I'm sure you've noticed the connection the last two guests in our Style talks series drawn between scarf and travel.
Yolanda describing scarves as a true travel essential that “don’t add anything into the suitcase--but (...) give so many different look options” and “are great sun protectors, especially if you’re on a boat” while Gerardo getting conceptual in associating it to “a strong idea of freedom, of dreams, (that) lets me imagine travels to distant lands”.
Two very personal approaches that relate back to one essential element about scarves, versatility.
The perfect addition to a summer vacation where a typical day could include a morning at the beach, lunch in the mountains, sail in the afternoon and dinner in a fresh, windy cove, scarves are the go-to piece of accessory to beat any vicious, freezing air-conditioned bus to San Rocco, plane to Minorca or express boat to Folegandros. Protecting you from the morning breeze on your way to the Lavezzi islands they turn, later on, to the perfect cocktail twist for your sun-setting aperitivo in Cavallo while not taking more space in your bag or pocket than your sunglasses.
Light, easy to pack and comfortable, scarves truly adapt to any situation, weather conditions and outfit, which makes it pivotal to any good - and tasteful - travel experience.
Here, we go into further details on why is packing a few ones into your suitcase always a good idea and how to tie a scarf when traveling.
How to tie a scarf to get comfy
Maybe the first thing we can instinctively think of when it comes to the connection between scarves and travel is the amazing level of comfort that it brings to any trip. A bus, train, boat or plane ride is always more pleasurable with the addition of a scarf to your bare neck. Here, how to tie your scarf is quite simple. Whether it is a 40cm, 60cm or 90cm scarf, just tie it tightly around your neck to beat the air conditioning or protect you from the fresh breeze of a boat deck. Placing it over your eyes, it can be a great help in your attempt to sleep on a plane or during an overly bright train ride. More broadly, it is your best friend when it comes down to find warmth, comfort and softness. We could not imagine traveling without a scarf. That would not feel right, really.
How to tie a scarf to handle bad - and transitional - weather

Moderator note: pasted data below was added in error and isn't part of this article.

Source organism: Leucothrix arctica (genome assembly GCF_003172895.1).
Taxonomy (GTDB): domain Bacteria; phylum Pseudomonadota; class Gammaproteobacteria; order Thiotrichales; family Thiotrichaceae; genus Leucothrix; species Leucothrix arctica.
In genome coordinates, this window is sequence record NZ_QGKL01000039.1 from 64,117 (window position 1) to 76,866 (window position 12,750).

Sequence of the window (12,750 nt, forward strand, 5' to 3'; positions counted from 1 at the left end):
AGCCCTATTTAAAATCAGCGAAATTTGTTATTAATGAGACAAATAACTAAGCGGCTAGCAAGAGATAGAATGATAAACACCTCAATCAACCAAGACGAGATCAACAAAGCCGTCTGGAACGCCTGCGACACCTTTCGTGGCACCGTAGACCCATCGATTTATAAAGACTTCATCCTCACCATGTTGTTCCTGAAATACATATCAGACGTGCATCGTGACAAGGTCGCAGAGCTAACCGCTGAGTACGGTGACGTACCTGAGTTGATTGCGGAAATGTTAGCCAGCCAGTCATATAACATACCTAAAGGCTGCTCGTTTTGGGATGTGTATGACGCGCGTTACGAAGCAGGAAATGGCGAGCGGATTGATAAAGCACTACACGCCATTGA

Who hasn't been confronted to those early autumn days where temperatures go from nice and warm to windy and freezing in just a few hours? Or, even worse, to plain, permanent cold?
Combined with light or more heavier outerwear depending on your scenario, scarves are the perfect accessory for handling those sudden drop in temperatures and protect from the cold, whether temporary or permanent.
How to tie your scarf under those very unpleasant circumstances? Once again, very tight around the neck to prevent cold air to sneak in, or around your head in a babushka way to prevent your ears from freezing. Using patterns or solid colors is totally up to you, your taste and mood here. As always, proportions and balance are key. Wear a toned-down, solid color scarf or a traditional-patterned one to smoothen a bold outfit; wear vibrant shades to boost a more formal look.
How to tie your scarf if the sun comes back and temperatures suddenly rise? Just fold it into your pocket, making sure a tiny portion of your scarf nonchalantly waves out of it to add a splash of extra color to your look.
From left to right - A black polka dot patterned scarf tones down a bold leather perfecto jacket; a babushka headscarf boosting up a more traditional leather jacket; a wide, solid scarf in a neutral shade adding a twist to a sand-ish combination of a belted oversized mac and a baseball hat.
How to tie a scarf, beating the heat
Beyond freezing latitudes and transitional weather, scarves are also a great companion for warmer conditions where sun, heat, dust, and humidity can come into play.
How to tie your scarf you might ask. Well, obviously more widely than under freezing latitudes, and on your head to protect from the sun as a hat would do, but in a much less formal way. Tie your 90cm scarf around your head in a retro, Grace Kelly kind of way. Style-wise, this option is a classic, very refined option which is a great, much more handy alternative to a straw hat for the summer days.
From left to right - A great wide scarf styling to protect against humidity and sun while adding a whole new level of style to your outfit; a headband option worn under a hat for a very unique attitude; a Mediterranean, 60s headscarf styling as a great alternative to a straw hat.
How to tie a scarf to upgrade your look
The versatility of scarves doesn’t just apply to protect you from the elements, whether warm or cold. It also allows - with almost zero additional space taken into your suitcase - to turn a rather regular look to something with a much higher level of attitude.
In addition to color and texture, how to tie your scarf, and the format you will choose to wear - whether 40cm, 60cm or 90cm - will modify the proportions of your silhouette and tell very different stories. Navigating from the effortless when loosely tied around your neck, it can bring much more sophisticated options to the table when tightly tied and tucked in.
Multiplying your look options, the scarves you packed in a hurry in an attempt not to miss your flight will be your best buddy to fit in once landed, whether we're talking about getting ready for dinner in a countryside mansion, attending a cocktail party after a long day at the museum or dressing up after a day at the beach.
From left to right - A rather traditional denim/knitted polo/trench coat combo turned upside-down by a daring babushka headscarf styling; a tucked-in patterned scarf bringing a whole new level of coolness to a jacket/crew neck combo; a wide, colorful scarf worn untied on a jumpsuit to complete the silhouette.